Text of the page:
Fi­nally our prayers have been an­swered

Par­ents tell in­side story of their quest for jus­tice Michelle Obama opens up on mis­car­riage, IVF It’s Adele of a lifestyle if you’re worth $250m

The Sunday Mail (Queensland) - - NEWS - KATE KYRIACOU is telling Jef­frey’s story in the true crime pod­cast Dead Wrong. Lis­ten at, on iTunes or on your pre­ferred pod­cast plat­form

THE par­ents of sci­en­tist Jef­frey Brooks who died of a gun­shot wound at a cray­fish farm south of Bris­bane say the news of a fresh in­quest is the an­swer to their prayers.

Wendy and Lawrie Brooks say a new in­quest will “go a long way to­wards clo­sure con­cern­ing the cir­cum­stances of Jef­frey’s death”.

“We are truly elated,” Wendy and Lawrie Brooks told The Sun­day Mail.

“All our prayers have been an­swered. It’s the one thing that we’ve been liv­ing for, to be able to do this, just to be able to have a hear­ing, an hon­est hear­ing where the po­lice are called to ac­count.”

In 1998, two years af­ter the death of their son, Wendy and Lawrie Brooks went to thethe Crime and Jus­tice Com­mis­sion to plead their case. MICHELLE Obama yes­ter­day re­vealed she felt “lost and alone” af­ter suf­fer­ing a mis­car­riage, and she un­der­went IVF to con­ceive her two daugh­ters.

“I felt like I failed be­cause I didn’t know how com­mon mis­car­riages were be­cause we don’t talk about them,” the for­mer First Lady said.

Mrs Obama, 54, mar­ried the fu­ture pres­i­dent in 1992, but she stressed that their re­la­tion­ship was not al­ways easy as his po­lit­i­cal ca­reer of­ten took him away. And she re­vealed that they still have mar­riage coun­selling “when we need it”.

A driven lawyer and for­mer univer­sity ad­min­is­tra­tor, CRIME AND COURTS EDI­TOR They did not agree that their son’s death had been an ac­ci­dent. They did not be­lieve their metic­u­lous and care­ful son had shot him­self by ac­ci­dent, drag­ging a loaded gun from a car, bar­rel first, to­wards his body.

In­stead, po­lice told them they were wrong.

Jef­frey Brooks, a 24-yearold sci­en­tist, was found dead Mrs Obama said she was 34 or 35 when she re­alised the “bi­o­log­i­cal clock is real be­cause egg pro­duc­tion is lim­ited”.

She and Mr Obama, 57, “had to do IVF” if they wanted to have a fam­ily, she told Good Morn­ing Amer­ica.

They were try­ing for a fam­ily but it “wasn’t go­ing well” and af­ter a mis­car­riage she even­tu­ally con­ceived daugh­ters Malia and Sasha, now 20 and 17, through IVF.

Mrs Obama is pro­mot­ing her forth­com­ing mem­oir.

She and her hus­band have also earned an as­ton­ish­ing $90 mil­lion ad­vance for a joint book deal. at the Been­leigh Cray­fish Farm on March 13, 1996.

His death came af­ter he told friends and fam­ily he thought his life was in dan­ger af­ter he’d con­fronted oth­ers about cash sales at the farm.

Not long af­ter, he was dead, shot in the chest by an old, de­crepit farm gun he re­fused to touch in the past.

More than 20 years on, Wendy and Lawrie Brooks hope the case will fi­nally be ex­am­ined thor­oughly.

Build­ing on their own in­ves­tiga­tive work, The Sun­day Mail in­ter­viewed wit­nesses, con­ducted re-en­act­ments and bal­lis­tics tests, and con­sulted with a raft of sci­en­tific ex­perts.

The pa­per un­cov­ered enough new ev­i­dence that At­tor­ney-Gen­eral Yvette D’Ath or­dered the State Coro­ner to re­open the in­quest into Jef­frey’s death.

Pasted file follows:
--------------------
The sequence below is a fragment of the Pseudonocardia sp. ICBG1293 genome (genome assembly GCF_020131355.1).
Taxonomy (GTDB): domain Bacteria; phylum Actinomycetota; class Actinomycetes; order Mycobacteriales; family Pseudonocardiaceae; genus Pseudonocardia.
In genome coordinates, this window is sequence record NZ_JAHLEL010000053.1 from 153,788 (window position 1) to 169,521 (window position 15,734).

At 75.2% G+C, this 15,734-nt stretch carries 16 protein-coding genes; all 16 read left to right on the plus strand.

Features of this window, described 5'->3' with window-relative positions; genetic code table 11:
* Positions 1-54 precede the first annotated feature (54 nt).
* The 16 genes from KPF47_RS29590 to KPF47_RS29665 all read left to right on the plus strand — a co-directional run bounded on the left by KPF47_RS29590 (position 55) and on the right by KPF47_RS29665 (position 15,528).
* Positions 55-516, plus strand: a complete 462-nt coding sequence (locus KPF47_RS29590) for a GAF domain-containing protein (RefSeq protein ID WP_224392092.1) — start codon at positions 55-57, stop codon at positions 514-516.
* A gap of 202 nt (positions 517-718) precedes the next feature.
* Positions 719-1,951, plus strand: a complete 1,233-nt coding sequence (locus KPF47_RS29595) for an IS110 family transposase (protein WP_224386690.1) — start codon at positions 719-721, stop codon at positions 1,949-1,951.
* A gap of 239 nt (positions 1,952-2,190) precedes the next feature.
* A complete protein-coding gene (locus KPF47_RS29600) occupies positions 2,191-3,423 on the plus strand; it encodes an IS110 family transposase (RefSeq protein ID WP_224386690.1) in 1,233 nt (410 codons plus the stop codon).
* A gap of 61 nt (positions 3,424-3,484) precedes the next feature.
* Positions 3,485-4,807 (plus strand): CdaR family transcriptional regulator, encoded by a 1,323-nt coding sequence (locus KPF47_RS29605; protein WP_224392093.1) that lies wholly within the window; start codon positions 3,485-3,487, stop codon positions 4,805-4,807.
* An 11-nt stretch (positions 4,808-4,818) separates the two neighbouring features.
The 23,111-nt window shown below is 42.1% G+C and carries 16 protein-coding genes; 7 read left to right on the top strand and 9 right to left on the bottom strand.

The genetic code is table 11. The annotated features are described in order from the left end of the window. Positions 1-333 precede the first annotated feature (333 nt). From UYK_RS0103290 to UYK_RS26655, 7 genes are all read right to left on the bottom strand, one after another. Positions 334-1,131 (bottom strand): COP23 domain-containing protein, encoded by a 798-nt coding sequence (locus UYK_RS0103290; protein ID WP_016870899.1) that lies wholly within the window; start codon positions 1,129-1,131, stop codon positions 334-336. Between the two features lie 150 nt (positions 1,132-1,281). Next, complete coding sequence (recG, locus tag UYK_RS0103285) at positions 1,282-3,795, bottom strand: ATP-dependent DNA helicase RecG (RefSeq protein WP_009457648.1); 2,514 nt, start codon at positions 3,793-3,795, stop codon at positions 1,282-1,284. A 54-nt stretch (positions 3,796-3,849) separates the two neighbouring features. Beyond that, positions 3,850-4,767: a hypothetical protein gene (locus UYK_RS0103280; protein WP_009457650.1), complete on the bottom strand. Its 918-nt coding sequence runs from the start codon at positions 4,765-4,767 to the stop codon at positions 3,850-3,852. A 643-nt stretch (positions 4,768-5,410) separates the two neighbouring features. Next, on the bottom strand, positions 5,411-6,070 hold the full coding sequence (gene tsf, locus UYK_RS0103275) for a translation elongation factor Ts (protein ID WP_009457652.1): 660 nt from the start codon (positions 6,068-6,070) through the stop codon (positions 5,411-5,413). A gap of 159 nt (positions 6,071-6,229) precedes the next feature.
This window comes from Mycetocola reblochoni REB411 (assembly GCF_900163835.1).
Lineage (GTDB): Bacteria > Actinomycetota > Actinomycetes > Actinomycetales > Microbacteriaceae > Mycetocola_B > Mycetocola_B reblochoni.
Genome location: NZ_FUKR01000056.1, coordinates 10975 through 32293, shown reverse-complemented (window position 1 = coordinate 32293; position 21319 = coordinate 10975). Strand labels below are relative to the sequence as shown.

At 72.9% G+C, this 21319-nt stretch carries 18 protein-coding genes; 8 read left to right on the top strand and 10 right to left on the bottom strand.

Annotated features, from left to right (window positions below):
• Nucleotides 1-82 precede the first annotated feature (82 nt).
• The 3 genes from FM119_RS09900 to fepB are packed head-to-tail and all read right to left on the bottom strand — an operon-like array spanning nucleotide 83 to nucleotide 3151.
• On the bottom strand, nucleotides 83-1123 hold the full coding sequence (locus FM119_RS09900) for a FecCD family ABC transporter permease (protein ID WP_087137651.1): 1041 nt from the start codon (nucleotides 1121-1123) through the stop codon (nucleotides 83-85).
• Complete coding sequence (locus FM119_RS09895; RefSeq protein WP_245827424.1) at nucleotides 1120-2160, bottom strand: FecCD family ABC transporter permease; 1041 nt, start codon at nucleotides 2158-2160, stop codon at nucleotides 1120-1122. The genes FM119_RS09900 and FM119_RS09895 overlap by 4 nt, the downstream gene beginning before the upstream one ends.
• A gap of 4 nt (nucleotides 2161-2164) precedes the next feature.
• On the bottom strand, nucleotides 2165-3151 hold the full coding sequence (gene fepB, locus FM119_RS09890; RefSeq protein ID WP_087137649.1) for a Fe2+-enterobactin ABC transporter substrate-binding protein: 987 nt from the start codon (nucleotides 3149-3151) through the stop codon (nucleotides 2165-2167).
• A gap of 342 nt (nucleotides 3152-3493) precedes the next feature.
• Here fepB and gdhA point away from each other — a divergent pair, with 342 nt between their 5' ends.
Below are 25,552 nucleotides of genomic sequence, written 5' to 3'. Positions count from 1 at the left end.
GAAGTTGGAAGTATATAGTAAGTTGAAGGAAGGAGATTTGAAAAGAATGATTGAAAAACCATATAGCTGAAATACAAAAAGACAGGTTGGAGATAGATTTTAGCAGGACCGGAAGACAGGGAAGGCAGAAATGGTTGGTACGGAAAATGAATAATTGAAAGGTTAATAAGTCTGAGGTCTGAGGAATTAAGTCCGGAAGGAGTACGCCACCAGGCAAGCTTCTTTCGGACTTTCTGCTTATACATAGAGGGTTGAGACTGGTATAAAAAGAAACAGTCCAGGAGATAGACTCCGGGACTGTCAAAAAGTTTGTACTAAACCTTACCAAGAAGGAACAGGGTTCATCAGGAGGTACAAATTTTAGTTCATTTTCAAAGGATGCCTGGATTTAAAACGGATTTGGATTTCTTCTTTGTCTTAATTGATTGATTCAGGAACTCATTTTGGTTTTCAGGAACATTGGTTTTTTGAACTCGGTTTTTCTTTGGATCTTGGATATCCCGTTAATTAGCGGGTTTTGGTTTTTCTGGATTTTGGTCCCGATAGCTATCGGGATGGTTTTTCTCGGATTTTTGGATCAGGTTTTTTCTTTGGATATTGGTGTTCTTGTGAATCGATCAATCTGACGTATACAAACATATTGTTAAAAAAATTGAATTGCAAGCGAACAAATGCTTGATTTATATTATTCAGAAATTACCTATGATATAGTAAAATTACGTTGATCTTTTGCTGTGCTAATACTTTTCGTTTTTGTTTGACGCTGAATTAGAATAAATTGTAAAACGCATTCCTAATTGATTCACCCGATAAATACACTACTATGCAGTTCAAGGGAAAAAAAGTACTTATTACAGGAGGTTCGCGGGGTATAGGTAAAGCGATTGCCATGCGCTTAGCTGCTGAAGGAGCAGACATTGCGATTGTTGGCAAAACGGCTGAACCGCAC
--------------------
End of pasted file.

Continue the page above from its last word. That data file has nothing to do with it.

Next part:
The Sun­day Mail un­der­stands that process is al­ready un­der way. High-pro­file crim­i­nal lawyer Peter Boyce, who is rep­re­sent­ing the Brooks fam­ily, has been con­tacted by the Of­fice of the State Coro­ner. The Queens­land Po­lice Ser­vice has also been con­tacted with a re­quest to pro­vide in­for­ma­tion.

Once that oc­curs, the coro­ner’s of­fice has ad­vised that the brief of ev­i­dence will be re­viewed and “the in­quest will be listed”.

“Un­less Un­less you have been through a sim­i­lar ex­peri- ence, no one could ever un­der­stand the devastating ef­fects of the loss of a muchloved first­born son and brother, hus­band, grand­son, cousin, nephew and mate, par­tic­u­larly un­der th­ese cir­cum­stances,” the Brooks said.

“We’ve been liv­ing un­der a thun­der cloud, with no sat­is­fac­tion of see­ing jus­tice done for our son. At the very least, Jef­frey de­serves

jus­tice.” EVEN though she hasn’t re­leased any new mu­sic or toured in the past 12 months, Adele’s for­tune is re­ported to have grown by $26 mil­lion in that time.

The Lon­don-born singer is now said to be worth $250 mil­lion – up from $224 mil­lion a year ago. Her 121-date tour last year alone added $75 mil­lion to her for­tune.

Back in 2015, when she re­leased her al­bum 25, she re­flected that she was still liv­ing the same low-key life she was be­fore mak­ing her mil­lions, but she now shopped at the more up­mar­ket Waitrose su­per­mar­ket rather than Tesco.

“I want to have a real life so I can write records. No one wants to lis­ten to a record from some­one that’s lost touch with re­al­ity. So I live a low-key life for my fans,” she said.

Yet three years on, it’s clear that she has grown into her sta­tus as one of the world’s wealth­i­est women.

So what does she spend it on? Now liv­ing mostly in Los An­ge­les, she trav­els by $89 mil­lion pri­vate jet, favours pricier yel­low di­a­monds rather than bor­ing white ones, and is thought to have a staff that in­cludes a stylist, per­sonal trainer, as­sis­tant, and a body­guard or two.

DEVASTATING LOSS: Lawrie and Wendy Brooks at the place where son Jef­frey (be­low) died in 1996. Pic­ture: Adam Arm­strong

Newspapers in English

Newspapers from Australia

© PressReader. All rights reserved.